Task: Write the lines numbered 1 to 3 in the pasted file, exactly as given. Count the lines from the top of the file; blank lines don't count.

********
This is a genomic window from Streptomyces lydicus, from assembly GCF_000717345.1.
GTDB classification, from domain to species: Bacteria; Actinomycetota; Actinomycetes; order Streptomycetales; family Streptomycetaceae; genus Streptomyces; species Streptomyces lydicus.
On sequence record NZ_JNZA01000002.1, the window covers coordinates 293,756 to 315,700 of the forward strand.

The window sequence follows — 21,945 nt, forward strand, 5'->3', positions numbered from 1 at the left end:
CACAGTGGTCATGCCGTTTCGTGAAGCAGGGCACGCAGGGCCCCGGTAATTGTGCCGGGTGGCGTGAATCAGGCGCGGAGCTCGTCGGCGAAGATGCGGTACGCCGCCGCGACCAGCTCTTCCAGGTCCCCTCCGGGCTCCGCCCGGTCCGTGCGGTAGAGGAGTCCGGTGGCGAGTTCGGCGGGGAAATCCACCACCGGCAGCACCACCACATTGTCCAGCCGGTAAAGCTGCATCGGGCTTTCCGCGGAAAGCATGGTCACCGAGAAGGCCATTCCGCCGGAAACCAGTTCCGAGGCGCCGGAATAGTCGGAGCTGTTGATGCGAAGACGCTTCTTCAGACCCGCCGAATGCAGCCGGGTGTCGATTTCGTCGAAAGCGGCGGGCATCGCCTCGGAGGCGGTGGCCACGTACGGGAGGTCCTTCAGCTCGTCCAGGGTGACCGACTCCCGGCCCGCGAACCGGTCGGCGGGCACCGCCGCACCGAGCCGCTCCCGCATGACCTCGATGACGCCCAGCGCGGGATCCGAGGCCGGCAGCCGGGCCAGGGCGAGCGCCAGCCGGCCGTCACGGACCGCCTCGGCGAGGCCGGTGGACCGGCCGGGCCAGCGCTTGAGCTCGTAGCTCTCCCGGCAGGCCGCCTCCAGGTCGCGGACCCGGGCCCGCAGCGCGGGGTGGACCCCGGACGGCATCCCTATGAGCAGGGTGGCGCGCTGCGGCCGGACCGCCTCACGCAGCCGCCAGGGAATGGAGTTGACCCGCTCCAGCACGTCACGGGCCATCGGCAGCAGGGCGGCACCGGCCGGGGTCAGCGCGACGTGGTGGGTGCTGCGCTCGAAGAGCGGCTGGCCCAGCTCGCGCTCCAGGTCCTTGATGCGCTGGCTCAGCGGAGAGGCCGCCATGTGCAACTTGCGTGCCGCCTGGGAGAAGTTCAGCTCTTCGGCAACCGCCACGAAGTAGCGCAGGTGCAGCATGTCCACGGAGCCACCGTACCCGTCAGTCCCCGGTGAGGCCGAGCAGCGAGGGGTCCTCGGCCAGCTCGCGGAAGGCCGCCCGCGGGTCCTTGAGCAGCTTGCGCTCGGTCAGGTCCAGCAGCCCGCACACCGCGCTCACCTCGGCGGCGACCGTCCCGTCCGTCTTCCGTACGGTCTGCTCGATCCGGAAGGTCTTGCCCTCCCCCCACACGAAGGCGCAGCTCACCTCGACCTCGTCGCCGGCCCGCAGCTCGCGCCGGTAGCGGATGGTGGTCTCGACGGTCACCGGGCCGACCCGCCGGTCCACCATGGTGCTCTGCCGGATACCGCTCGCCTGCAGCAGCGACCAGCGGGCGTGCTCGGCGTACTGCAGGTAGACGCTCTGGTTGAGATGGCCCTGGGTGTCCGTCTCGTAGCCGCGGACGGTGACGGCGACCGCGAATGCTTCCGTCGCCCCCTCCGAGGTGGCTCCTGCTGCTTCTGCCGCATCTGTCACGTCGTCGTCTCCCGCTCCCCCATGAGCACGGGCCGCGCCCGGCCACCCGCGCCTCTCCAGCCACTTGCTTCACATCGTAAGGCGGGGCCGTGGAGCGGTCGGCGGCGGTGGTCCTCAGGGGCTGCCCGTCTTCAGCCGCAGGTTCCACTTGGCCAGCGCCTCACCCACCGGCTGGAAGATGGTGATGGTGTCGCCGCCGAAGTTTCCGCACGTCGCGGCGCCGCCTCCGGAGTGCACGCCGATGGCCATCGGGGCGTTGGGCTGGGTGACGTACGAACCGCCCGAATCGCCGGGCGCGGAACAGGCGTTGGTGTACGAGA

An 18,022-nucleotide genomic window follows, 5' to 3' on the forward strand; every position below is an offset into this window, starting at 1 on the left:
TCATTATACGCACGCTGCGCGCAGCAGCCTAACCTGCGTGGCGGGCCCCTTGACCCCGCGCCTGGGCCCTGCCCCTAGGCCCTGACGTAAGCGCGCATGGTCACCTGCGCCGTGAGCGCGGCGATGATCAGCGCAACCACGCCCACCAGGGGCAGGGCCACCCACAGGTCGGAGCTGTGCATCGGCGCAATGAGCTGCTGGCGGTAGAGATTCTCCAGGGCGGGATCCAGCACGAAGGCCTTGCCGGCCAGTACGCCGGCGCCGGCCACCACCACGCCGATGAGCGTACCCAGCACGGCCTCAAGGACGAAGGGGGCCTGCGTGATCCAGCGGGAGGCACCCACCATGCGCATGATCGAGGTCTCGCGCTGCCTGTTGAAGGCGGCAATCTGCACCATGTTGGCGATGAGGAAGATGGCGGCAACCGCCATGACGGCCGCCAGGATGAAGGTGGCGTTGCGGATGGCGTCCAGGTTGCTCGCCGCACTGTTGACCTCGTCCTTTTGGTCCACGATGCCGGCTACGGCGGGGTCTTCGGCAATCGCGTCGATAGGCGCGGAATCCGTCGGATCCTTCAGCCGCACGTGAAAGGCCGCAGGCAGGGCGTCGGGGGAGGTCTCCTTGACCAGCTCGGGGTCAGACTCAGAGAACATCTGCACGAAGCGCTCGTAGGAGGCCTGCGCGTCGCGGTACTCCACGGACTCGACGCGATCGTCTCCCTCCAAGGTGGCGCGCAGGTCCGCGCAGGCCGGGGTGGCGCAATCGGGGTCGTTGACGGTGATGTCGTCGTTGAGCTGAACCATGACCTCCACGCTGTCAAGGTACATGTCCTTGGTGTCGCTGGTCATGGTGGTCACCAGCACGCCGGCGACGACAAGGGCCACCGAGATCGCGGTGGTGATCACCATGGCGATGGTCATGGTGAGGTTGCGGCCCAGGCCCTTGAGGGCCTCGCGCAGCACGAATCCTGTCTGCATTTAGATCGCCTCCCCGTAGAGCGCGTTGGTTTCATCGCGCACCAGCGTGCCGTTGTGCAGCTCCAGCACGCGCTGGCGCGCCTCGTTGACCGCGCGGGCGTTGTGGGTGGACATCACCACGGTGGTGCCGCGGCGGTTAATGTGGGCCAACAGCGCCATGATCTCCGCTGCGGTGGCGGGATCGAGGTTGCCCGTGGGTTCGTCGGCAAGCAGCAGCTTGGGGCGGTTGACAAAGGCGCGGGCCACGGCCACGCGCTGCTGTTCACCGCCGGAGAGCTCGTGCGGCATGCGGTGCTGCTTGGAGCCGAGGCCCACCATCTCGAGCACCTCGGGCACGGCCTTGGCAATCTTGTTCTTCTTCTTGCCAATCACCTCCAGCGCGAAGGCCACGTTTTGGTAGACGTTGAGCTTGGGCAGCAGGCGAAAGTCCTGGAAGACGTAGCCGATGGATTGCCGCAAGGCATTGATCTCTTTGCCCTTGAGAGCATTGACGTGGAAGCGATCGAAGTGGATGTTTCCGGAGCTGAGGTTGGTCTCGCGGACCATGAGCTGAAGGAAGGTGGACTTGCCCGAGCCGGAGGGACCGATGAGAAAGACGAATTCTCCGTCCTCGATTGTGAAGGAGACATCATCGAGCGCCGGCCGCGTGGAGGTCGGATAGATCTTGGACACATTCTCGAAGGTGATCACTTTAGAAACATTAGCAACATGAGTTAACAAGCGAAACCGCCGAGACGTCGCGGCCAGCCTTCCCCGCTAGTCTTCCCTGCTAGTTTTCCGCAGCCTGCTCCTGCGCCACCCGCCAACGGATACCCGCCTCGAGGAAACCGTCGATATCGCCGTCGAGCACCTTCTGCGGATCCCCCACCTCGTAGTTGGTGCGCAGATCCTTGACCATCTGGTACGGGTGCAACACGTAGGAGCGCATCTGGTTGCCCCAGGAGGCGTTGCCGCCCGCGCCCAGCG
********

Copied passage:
This is a genomic window from Streptomyces lydicus, from assembly GCF_000717345.1.
GTDB classification, from domain to species: Bacteria; Actinomycetota; Actinomycetes; order Streptomycetales; family Streptomycetaceae; genus Streptomyces; species Streptomyces lydicus.
On sequence record NZ_JNZA01000002.1, the window covers coordinates 293,756 to 315,700 of the forward strand.